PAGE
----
Lupita Nyong'o is said to be the first Mexican actress to win an Oscar, but I wasn't aware that she's Mexican. Is she actually Mexican and is the statement that she's the first Mexican to win an Oscar true?

  • @Catija - The fact that there's some controversy over it means that it passes the "notability test", at least in my humble opinion.
    – user7812
    Jan 24, 2016 at 18:24
  • She's a popular actress and there have been multiple questions asked in the media about her claim to be Mexican. For me that meets the test of being a notable fact about an actress, and hence on-topic.
    – user7812
    Jan 24, 2016 at 19:08
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    @Richard If the question was rewritten to read "Lupita Nyong'o is said to be the first Mexican actress to win an Oscar, but I wasn't aware that she's Mexican. Is she actually Mexican and is the statement that she's the first to win an Oscar true?"... Is connected to films because the Oscars are film awards. This question would be on topic.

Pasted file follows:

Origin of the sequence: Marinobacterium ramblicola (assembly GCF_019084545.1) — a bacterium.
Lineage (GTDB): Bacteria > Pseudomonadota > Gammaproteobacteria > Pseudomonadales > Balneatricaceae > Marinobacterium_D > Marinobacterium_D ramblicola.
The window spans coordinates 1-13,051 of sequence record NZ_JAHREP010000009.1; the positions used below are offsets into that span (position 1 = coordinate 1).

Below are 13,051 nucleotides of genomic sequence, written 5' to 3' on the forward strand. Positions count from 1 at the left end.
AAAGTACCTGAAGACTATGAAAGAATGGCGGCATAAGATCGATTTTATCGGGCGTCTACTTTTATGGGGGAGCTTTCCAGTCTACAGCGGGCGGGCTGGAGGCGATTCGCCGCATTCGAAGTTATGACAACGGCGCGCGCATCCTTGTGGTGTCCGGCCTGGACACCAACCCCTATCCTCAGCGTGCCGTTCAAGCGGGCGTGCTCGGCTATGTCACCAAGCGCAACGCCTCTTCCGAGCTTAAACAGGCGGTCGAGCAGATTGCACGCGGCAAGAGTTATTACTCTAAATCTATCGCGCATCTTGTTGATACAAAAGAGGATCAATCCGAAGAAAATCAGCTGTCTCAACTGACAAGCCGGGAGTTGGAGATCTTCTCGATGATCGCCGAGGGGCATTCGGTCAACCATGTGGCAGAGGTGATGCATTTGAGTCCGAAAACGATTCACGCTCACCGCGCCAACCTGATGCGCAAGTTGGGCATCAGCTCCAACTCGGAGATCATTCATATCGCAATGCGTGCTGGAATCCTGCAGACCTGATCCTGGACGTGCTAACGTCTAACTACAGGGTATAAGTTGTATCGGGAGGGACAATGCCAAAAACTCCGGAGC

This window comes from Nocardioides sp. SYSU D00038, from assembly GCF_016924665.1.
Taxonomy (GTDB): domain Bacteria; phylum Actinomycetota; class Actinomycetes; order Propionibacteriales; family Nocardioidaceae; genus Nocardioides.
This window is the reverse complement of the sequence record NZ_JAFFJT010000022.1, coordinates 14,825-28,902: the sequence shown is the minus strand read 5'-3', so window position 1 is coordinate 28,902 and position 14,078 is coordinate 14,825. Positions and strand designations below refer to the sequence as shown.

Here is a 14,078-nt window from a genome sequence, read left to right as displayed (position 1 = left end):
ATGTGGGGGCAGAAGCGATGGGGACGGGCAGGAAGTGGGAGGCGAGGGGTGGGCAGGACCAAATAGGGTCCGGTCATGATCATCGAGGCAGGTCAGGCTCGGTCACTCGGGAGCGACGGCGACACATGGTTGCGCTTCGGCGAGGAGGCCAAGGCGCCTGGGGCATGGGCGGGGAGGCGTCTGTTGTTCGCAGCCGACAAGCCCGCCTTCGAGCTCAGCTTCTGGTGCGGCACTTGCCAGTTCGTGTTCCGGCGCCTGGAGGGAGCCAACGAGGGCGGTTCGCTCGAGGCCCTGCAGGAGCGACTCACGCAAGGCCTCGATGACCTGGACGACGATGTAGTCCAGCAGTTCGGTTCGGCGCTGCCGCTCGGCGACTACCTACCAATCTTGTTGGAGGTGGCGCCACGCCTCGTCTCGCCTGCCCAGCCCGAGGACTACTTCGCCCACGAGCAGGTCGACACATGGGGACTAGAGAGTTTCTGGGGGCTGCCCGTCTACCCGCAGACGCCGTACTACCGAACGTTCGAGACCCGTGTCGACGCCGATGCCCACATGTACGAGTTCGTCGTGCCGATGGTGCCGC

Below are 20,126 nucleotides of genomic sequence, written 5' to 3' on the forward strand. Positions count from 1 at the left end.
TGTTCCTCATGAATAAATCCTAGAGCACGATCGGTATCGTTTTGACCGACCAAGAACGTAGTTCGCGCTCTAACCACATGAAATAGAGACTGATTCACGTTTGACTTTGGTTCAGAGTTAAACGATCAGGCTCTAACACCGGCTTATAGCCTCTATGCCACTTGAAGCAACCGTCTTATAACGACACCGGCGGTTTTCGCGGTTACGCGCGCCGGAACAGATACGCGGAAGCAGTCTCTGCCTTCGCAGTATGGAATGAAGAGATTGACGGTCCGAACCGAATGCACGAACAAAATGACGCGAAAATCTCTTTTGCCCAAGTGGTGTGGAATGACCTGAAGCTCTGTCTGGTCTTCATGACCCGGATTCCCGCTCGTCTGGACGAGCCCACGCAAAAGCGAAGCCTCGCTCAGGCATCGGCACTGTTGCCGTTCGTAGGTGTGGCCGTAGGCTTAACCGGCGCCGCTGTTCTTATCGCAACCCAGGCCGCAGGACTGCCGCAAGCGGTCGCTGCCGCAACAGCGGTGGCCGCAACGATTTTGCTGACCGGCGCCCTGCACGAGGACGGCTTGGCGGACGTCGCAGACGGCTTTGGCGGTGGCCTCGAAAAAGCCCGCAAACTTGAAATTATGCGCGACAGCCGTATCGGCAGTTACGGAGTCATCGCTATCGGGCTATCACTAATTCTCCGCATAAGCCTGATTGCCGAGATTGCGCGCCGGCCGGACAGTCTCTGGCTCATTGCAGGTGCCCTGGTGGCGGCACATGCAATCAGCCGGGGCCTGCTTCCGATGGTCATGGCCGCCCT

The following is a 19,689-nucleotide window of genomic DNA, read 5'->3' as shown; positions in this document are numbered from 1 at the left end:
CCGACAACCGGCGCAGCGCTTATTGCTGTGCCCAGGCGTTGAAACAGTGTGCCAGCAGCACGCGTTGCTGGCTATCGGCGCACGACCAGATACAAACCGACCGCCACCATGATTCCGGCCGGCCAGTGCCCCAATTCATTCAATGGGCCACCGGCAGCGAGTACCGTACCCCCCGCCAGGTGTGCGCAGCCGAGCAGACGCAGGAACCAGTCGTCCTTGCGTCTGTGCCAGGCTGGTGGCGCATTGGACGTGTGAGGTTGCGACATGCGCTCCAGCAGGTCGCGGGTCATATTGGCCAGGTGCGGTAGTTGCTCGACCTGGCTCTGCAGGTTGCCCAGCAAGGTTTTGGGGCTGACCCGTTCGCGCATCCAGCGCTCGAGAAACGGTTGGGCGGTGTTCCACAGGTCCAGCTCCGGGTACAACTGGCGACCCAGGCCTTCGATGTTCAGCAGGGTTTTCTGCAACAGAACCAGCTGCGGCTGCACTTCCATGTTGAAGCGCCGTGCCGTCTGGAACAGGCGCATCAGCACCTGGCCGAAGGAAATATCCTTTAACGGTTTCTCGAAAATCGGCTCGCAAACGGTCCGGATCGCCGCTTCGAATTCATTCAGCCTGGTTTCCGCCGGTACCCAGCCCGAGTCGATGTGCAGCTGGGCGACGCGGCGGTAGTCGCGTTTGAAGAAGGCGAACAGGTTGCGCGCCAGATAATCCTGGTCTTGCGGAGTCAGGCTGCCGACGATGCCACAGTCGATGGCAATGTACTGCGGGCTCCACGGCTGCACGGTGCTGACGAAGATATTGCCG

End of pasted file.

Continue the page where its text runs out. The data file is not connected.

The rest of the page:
– Catija
    Jan 24, 2016 at 19:54
  • It's crazy how Mexican claims lupita nyongo for being born there. It's just diplomatic she says she is a Mexican. She is educated in Kenya only went back to Mexico to learn Spanish. Her dad was a Kenyan in a visiting lecture program to university in Mexico. She was in a Kenyan acting school, done a Kenyan opera called shuga. I now some close who went to school with her. My son is born in spain live here permanent but still feels he is a Kenyan. So if she claims to be both is ok but is much of a Kenyan than a Mexico.
    – Much
    Apr 20, 2017 at 20:07
  • @Much obama claims he is african american, but you will never see melania to claim she is European american. his father is from kenya and returned there,
    – SSimon
    Apr 22, 2017 at 6:38

2 Answers 2


Because, she's a Mexican National by birth under Jus Soli, the common law concept of Nationality by soil, enshrined in Article 30 of the Mexican Constitution.